I hope that in the years to come I will be fortunate enough to work for an organization with as good an environmental and social record as Herman Miller’s–or, failing that, that I will find the patience and creativity to seek out improved practices that are beneficial for people, for the environment, AND for the organization’s bottom line.

on Maps

This has been happening the past few nights…
(apologies to Toothpaste for Dinner)
…so here goes…

There are few things that can keep me so inordinately entertained as a good map. I like figuring out where I’m at, trying to understand the way a place is organized and connecting the projection on paper to my real life experience, searching for buildings or roads I didn’t know about, or funny place names. This love is probably the clearest instance of my general affinity for information and seeing it represented in meaningful ways.

My love of maps goes back at least to age six, when I got my first atlas prior to spending a year in Costa Rica with my parents, who were leading a study-abroad program. In Costa Rica, I entertained myself by taping a blank paper over the country map on the window, and tracing a new copy. Before long I could recreate it from memory. Later, on road trips in the states, I would keep the road atlas open on my lap and (geek that I was/am) could at any given time rattle off the name of the nearest town and our estimated time of arrival at the next one.

I of course rejoiced with the masses when Google released Google Earth, with its satellite images of the entire globe, from my host home in Addis Ababa, Ethiopia to the up-close view of campus that I have turned into a giant poster in our living room. More recently, I have also had fun playing with Wikimapia, which takes Google’s satellite imagery and lets you tag places in it–the tags must be corroborated by other viewers to remain. And while investigating Seattle, WA as a place to move next year, I discovered Lost in Seattle, an extensive map of the city which identifies buildings and such. (By the way, for those of you who read my blog about options, I am leaning heavily toward Seattle at this point. Thanks to those of you who offered counsel and encouragement!)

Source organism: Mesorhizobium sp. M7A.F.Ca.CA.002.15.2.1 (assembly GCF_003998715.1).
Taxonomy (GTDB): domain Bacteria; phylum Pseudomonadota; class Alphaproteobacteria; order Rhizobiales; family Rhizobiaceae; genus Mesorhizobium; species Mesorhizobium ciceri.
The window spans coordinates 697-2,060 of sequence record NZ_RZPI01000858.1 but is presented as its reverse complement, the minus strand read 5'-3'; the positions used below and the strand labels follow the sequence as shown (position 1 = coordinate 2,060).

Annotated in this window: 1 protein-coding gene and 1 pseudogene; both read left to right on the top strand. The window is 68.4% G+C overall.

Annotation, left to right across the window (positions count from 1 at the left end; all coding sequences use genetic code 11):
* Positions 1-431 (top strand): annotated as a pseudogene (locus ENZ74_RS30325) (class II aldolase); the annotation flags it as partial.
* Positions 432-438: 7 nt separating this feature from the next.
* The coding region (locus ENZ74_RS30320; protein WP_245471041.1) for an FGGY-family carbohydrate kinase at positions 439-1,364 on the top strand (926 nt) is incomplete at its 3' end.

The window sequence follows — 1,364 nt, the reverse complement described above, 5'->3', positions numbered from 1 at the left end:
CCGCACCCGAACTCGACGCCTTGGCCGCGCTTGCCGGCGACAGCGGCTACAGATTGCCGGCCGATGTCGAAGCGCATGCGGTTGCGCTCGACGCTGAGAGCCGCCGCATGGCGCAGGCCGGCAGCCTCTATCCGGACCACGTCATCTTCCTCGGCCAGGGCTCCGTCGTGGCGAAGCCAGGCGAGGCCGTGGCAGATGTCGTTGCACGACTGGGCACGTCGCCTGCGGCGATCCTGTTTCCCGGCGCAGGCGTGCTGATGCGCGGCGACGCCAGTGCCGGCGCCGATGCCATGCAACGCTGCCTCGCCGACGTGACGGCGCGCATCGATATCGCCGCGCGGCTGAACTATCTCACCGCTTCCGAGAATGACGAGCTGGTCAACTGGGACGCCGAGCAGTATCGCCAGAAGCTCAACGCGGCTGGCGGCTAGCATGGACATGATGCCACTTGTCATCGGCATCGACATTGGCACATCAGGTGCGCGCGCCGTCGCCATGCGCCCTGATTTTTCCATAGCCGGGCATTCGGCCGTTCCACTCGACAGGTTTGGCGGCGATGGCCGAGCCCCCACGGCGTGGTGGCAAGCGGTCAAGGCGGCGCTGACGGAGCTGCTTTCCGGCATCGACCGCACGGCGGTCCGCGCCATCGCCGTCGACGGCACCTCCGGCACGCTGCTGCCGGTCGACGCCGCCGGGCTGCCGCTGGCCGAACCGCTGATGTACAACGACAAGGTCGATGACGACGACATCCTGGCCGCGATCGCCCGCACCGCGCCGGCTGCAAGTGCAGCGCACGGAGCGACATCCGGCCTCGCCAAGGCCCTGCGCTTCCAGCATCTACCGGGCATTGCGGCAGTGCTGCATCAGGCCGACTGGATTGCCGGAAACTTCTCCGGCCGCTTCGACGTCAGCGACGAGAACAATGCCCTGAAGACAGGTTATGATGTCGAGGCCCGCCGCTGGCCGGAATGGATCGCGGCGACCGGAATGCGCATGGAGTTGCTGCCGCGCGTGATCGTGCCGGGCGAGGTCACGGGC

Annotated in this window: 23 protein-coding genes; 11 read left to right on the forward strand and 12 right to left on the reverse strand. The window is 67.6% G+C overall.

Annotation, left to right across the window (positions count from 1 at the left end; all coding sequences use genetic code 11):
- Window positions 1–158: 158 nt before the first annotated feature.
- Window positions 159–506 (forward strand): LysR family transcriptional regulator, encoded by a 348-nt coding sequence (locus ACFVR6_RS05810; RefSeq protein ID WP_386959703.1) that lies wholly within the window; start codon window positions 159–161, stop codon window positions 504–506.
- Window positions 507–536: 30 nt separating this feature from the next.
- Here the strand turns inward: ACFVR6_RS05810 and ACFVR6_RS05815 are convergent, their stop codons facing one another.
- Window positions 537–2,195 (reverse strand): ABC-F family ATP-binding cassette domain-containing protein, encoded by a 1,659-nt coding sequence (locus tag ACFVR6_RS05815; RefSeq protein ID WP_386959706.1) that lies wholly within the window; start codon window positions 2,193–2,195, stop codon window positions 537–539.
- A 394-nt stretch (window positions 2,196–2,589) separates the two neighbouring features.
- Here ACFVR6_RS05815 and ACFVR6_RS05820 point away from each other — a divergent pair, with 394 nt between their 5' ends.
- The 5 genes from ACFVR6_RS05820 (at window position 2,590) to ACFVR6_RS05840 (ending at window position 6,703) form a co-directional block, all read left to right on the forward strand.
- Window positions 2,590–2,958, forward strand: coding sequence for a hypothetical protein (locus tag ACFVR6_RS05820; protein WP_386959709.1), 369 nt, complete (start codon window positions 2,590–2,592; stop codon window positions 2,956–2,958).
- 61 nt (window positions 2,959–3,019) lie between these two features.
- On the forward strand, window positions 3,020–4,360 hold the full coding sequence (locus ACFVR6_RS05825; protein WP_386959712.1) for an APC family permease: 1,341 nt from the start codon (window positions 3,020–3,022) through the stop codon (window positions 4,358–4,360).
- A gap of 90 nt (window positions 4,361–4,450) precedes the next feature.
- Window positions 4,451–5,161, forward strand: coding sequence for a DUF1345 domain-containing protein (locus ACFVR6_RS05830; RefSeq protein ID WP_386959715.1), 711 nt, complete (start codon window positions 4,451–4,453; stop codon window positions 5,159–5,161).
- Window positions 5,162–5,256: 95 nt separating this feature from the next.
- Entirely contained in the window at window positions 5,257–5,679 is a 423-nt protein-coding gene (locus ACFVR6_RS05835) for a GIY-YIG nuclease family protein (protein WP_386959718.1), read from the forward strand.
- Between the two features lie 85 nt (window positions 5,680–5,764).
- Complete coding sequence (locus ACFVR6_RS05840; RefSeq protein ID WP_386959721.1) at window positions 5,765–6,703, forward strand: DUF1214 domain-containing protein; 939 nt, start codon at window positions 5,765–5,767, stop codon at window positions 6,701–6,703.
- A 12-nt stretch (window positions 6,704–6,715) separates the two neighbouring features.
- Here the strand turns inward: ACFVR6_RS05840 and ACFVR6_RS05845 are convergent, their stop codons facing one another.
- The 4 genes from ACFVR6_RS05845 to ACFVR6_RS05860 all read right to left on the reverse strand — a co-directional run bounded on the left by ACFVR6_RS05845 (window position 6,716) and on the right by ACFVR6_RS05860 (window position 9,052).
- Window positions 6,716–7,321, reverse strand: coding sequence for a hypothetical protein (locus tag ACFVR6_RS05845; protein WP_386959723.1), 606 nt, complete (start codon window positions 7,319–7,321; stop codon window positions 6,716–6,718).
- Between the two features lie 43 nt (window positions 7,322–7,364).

Recently, Naf told me about his idea for a new map projection. One problem with conventional maps is that they are usually good either for looking at a huge area at low resolution or a very focused area in detail–but not for getting both detail and context. So his idea was to take a Mercator projection–in which two points, the poles, are spread out across the entire top and bottom of the map while points in between are less distorted–and adjust its orientation so that the location of interest (lets say Goshen) becomes the effective pole. Thus you would get a lot of detail where you want it, shrinking into the entire world to give context. One handy side effect of this projection is that it would make the vertical axis of your map into a measure of how far you are from Goshen, while the horizontal axis would be a measure of the direction from Goshen.

Computer programmer that I am, I had to try this out. The result is crude but satisfying: (click for large version)
That’s Lake Michigan there in the upper left.

(For the geeks in the audience–this was generated with the following simple Perl script, thanks to the handy PDL::Transform::Cartography package from CPAN.)


use PDL;
use PDL::NiceSlice;
use PDL::Graphics::PGPLOT::Window;
use PDL::Transform::Cartography;

$a = earth_coast;
$a = graticule(10,1)->glue(1,earth_coast);        # Load coastline map
$a->((2)) += (7-3*$a->((2)))*($a->((2))>0);       # Make it more colorful
$a->((2)) -= 3*($a->((2))<0);
$ts = 'longitude '; $ps = 'latitude '; $as = "azimuth ";   # Shorthand strings
$ms = 'projection '; $rs = '(radians)'; $ds = '(degrees)';

@wopts = (size=>[16,20],j=>1,hardlw=>1,hardch=>2);
$w = pgwin(dev=>'goshen_earth.png/png', @wopts);
$ps = "projected ";
$opt = {title=>"Oblique Mercator $ms",xt=>"$ps theta $rs",yt=>"$ps tan phi"};

When I get some free time again (har har) I’d like to try rendering one of these in detail using the satellite images from Blue Marble in concert with my big poster of campus that I mentioned above. But I think I will have to write some code in C or Java to coax my computer to do it without slowing to a standstill, and that will entail brushing up on said languages…